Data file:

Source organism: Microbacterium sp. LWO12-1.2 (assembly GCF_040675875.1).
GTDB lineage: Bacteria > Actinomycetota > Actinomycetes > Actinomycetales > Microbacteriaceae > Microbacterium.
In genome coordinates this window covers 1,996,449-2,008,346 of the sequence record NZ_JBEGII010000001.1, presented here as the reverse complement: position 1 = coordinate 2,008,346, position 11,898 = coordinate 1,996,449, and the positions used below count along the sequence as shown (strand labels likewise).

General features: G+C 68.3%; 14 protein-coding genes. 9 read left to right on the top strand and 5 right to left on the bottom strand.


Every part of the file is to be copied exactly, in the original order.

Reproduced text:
Source organism: Microbacterium sp. LWO12-1.2 (assembly GCF_040675875.1).
GTDB lineage: Bacteria > Actinomycetota > Actinomycetes > Actinomycetales > Microbacteriaceae > Microbacterium.
In genome coordinates this window covers 1,996,449-2,008,346 of the sequence record NZ_JBEGII010000001.1, presented here as the reverse complement: position 1 = coordinate 2,008,346, position 11,898 = coordinate 1,996,449, and the positions used below count along the sequence as shown (strand labels likewise).

General features: G+C 68.3%; 14 protein-coding genes. 9 read left to right on the top strand and 5 right to left on the bottom strand.